Loraine O'Donnell Becomes Hedwig
by Anthony Chase
ALT Theatre presents Hedwig and the Angry Inch
Loraine O’Donnell has long been a fan of Hedwig and the Angry Inch, the story of an East German “girly boy” named Hansel, who falls in love with an American soldier. Marriage to an American would mean escape from the communist bloc, but freedom comes at a price. By law, the couple must be man and woman, and so, urged by his mother, Hansel has a sex change, becomes Hedwig, and, as Mrs. Luther Robinson, leaves for Kansas.
The torrid tale is told by Hedwig herself, who speaks directly to the audience as she performs with her rock band.
We learn that all did not go according to Hedwig’s plan. Her surgery is a botched disaster; her new vagina heals closed, leaving her with an angry one-inch mound of useless flesh between her legs—and a title for her show. To add insult to surgery, on the day of her first wedding anniversary to Luther, he leaves her for a man, and on the very same day, Hedwig sits in their trailer park home and watches the announcement that the Berlin Wall has come down.
Written and originally performed by John Cameron Mitchell with Steven Trask, the show opened off-Broadway in 1998 and was a smash hit. The show has been performed all over the world, except, it seems in Buffalo, and was made into a film in 2000, adapted, directed by, and starring John Cameron Mitchell.
As the exposition suggests, the sex of the actor who portrays Hedwig is less important than the ability to deliver the monologue and sell the rock tunes. Ally Sheedy was among Mitchell’s off-Broadway successors, as were a litany of other performers.
“Some people have tried to say that I’m all wrong for the part,” says a bemused O’Donnell. “They’ve said it needs to be a man, but John Cameron Mitchell himself chose Ally Sheedy to play the part. They’ve said I’m too old, but in reality, I am a year younger than the character because the play is supposed to take place in real time. There is even a portion of the script where I am supposed to refer to my actual location. The only change I wanted to make was to be slim enough to be convincing as a former ‘slip of a girly boy.’”
O’Donnell determined that she would lose 50 pounds to play the role. Given the time frame, her personal trainer, Daniel Sheff, adjusted that plan in a hurry. Thirty pounds seemed more realistic and safer. She has lost 35, while building muscle tone.
“My trainer was insistent that you don’t just drop weight like that,” says O’Donnell. “He hates that show, The Biggest Loser, because that kind of sudden weight lose can be dangerous. I have undertaken a health regimen with better eating and exercise. Years ago I would have thought, ‘Lose a pound a week! Why bother?’ Now I understand that a pound a week would be 52 pounds in just a year. It took a lot longer to put the weight on.”
O’Donnell’s fitness odyssey can be viewed on Facebook. She looks marvelous and she’s never felt better in her life.
“For the first time,” she says, “I’m sleeping well. I always used to wake repeatedly in the night. I feel terrific!”
While Hedwig is no longer a new piece, its story of individuality, marriage equality, transgender experience, and the right to live one’s own life clearly resonates today. Its message has certainly stayed with O’Donnell all these years.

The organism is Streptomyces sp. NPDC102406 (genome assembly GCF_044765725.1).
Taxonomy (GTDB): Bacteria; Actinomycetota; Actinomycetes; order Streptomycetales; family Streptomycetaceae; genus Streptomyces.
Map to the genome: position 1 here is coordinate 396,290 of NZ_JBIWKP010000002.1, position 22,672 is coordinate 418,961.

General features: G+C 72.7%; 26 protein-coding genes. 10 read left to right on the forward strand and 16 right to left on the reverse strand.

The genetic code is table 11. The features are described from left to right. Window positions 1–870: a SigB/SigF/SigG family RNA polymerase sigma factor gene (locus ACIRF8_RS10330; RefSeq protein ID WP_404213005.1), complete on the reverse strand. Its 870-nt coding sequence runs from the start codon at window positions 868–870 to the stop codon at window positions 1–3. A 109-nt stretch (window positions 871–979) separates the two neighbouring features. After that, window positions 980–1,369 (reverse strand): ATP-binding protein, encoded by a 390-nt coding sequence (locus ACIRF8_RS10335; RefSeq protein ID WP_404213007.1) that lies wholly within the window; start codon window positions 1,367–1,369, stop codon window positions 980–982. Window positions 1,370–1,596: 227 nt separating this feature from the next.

“When I first went to New York in the ’80s,” she recalls, “I was heavily into the whole punk rock scene, with my hair dyed bright red and the sides shaved. I sang with rock bands. I was going to school for musical theater, but I was listening to Patti Smith and Iggy Pop. This show incorporates everything I lived—including stand-up comedy. I was just a huge fan of Hedwig from the beginning.
“A large part of that,” she continues, “is that I love the Hedwig character. She never bemoans that she is living as a woman. She is never bitter. She just lives her life and forges ahead. She’s very philosophical and you admire her. I love that. There is a major theme of finding your other half, whatever your gender might be, which I know speaks to many people.”
Hedwig sings “The Origin of Love,” which retells Plato’s story of “The Symposium,” of how there used to be three sexes, made of couples joined together: male-male; female-female; and male-female. The gods separated the uppity humans and we’ve been searching for our other halves ever since. Hedwig believes that her own soulmate is Tommy, the once shy Christian boy she turned into a rock star, who ran off for fame with the songs she wrote. She has determined either to get him back or to destroy him—not that she’s bitter…
“She’s such a real person!” says O’Donnell with a laugh. “People who have never seen the show will be moved, and for that reason, I am determined to play her as a real person, no some cartoon, not some over-the-top cliché. Hedwig is real, and there is some Hedwig in all of us.”
Directed by Michael Walline, Hedwig and the Angry Inch also features Kerrykate Abel and Billy Horn’s band Billy Draws Two. The show will run Thursdays through Saturdays at 8pm, with late-night Saturday shows at 10:30pm. Hedwig and Friends, an open-mike music concert, will take place at 10:30pm on the last three Fridays of the run. The production begins performances on January 6 at ALT Theatre in the Great Arrow Building, 255 Great Arrow Avenue. Call 868-6847 for further information, or visit www.alttheatre.com to view fab photos by Michael Walline.
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